An intercontinental test demonstrates the effectiveness of a new model for managing networks based on SDN and software open. GARR, CREATE-NET and CNIT-University of Rome Tor Vergata in Italy and Onlab in the US had been working on the test, using the GÉANT testbed service.
New products and technologies
Open and sustainable, what is the future of the Internet? An answer comes from the international result of the test which has been conducted between the United States and Italy to demonstrate that innovations in the way the Internet works are possible, using an open source software for the network management, even over long distances. The demo has been shown at the conference Open Networking Summit 2015, which took place from 15 to 18 June in Santa Clara in California.
An international team of researchers from ON.Lab CREATE-NET, CNIT / University of Rome Tor Vergata and the Italian research network GARR has demonstrated, on a dedicated data transmission network, how the paradigm SDN (Software Defined Network) created by the Open Networking Operating System (Onos), developed by ON.Lab and based on OpenFlow, can reach a very high level of functionality and reliability managing a network between the two shores of the Atlantic. The paradigm SDN aims to simplify the network nodes, by decoupling the hardware (used for the routing plan) from the software (for the controlling plan) which are now held together in a router. The objective is to promote a dynamic, flexible, open source, more standardized model of the network management , able to run regardless of the type of hardware. For these reasons, the paradigm SDN is considered one of the most important innovations of the last years in the ICT field and a key pillar in the services virtualization.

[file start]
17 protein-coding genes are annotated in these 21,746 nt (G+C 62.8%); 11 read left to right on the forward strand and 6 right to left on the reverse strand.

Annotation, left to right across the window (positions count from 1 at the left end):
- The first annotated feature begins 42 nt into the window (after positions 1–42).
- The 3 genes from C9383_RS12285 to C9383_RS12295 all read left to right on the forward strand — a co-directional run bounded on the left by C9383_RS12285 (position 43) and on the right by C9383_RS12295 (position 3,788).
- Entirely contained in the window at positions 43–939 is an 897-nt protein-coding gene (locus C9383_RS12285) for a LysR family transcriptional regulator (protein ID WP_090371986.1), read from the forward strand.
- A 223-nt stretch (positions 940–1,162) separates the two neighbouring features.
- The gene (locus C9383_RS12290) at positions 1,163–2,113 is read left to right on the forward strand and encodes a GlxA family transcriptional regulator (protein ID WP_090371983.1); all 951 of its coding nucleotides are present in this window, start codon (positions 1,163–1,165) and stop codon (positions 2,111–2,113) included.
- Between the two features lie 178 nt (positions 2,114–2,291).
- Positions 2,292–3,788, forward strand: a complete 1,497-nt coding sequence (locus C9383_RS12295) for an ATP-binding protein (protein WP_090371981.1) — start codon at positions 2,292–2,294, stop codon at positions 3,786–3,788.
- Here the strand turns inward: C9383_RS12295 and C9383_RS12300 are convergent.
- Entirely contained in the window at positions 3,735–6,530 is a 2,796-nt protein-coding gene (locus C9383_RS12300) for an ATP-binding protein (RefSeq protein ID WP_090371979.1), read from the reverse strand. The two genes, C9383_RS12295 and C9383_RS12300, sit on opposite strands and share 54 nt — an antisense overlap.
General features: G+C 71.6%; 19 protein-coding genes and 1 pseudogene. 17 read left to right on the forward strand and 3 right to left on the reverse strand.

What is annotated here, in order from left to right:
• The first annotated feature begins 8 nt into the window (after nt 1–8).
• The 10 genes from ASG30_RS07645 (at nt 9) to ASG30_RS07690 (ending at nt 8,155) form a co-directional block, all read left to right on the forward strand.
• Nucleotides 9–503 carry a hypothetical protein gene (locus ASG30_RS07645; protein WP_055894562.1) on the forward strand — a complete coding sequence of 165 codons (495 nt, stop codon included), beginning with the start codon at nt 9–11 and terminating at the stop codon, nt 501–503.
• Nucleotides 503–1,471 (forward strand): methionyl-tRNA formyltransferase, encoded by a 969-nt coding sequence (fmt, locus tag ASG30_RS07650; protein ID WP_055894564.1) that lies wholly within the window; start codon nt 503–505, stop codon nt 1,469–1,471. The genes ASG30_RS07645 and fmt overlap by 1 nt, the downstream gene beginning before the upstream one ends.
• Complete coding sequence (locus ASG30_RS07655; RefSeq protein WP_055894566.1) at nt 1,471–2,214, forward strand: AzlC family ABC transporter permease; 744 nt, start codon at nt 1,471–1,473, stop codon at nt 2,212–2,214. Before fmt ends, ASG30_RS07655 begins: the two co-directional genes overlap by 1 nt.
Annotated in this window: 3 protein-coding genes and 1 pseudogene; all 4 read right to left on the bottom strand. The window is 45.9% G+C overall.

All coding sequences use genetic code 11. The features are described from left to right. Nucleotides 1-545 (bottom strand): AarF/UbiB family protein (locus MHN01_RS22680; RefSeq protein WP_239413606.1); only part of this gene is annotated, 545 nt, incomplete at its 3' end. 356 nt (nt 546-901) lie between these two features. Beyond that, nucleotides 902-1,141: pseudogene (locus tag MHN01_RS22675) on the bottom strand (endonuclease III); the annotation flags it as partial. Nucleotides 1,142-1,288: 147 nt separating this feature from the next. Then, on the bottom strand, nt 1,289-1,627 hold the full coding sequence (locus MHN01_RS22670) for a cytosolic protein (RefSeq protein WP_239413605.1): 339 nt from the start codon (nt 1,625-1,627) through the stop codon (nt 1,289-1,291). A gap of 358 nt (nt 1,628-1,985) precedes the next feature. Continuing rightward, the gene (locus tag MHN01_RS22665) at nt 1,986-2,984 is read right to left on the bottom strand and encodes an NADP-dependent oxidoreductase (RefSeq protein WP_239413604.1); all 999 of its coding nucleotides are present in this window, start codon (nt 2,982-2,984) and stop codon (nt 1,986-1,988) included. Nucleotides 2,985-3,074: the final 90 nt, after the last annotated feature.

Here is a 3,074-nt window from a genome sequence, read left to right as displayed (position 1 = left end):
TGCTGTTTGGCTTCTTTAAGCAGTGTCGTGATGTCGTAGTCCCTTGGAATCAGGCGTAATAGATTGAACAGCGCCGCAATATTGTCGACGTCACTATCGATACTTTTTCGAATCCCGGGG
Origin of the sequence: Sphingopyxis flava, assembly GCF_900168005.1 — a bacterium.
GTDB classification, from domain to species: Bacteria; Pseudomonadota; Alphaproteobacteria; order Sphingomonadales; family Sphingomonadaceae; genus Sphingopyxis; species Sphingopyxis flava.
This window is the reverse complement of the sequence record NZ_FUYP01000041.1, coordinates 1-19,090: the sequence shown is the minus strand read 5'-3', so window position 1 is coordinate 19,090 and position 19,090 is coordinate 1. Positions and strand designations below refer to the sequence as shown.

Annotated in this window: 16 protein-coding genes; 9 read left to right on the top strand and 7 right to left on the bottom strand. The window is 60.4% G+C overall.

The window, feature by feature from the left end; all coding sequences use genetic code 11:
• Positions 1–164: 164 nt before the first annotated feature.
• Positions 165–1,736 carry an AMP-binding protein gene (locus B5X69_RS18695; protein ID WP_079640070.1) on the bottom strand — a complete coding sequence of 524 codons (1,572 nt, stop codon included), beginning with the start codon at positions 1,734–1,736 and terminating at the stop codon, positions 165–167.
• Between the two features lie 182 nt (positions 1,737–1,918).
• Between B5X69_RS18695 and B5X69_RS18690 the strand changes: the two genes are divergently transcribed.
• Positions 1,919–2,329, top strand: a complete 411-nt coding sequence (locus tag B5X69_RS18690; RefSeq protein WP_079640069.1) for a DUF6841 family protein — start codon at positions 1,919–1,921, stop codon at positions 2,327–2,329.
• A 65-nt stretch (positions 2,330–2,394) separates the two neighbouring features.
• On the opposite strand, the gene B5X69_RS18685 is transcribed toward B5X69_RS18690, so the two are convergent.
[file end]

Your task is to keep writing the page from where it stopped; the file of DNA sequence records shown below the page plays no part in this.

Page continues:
'For several years GARR has been active in supporting research on the Future Internet,' said Mauro Campanella, coordinator of European projects in GARR. 'As a research network we collaborate to explore new technological paradigms to give a strong contribution to the development of the next-generation networks.'
The test has started from the center ON.Lab in the US involving several prestigious American universities and has used research networks Internet2 (US), GÉANT (Europe) and GARR (in Italy) to end in Italy in the Trento research center CREATE-NET and the University of Rome Tor Vergata. The testbed service has been offered by GÉANT and has hosted the European control centre of the Onos System, run by Italian researchers. The interaction with its respective American control centre, which has occurred without any evidence of a significant transmission delay, has demonstrated that controllers can ensure high reliability, even if they are thousands of kilometres apart and are managed remotely. This activity has been the result of the European project DREAMER, funded by European network GÉANT, which has studied the best way to deploy SDN in production environments, also applying it to the IP network operators. The international significance of the test has been amplified by the Open Networking Summit, an international point of reference in technological innovation related to SDN technologies which every year involves industry pioneers, innovators, researchers, users and over 1600 ICT companies.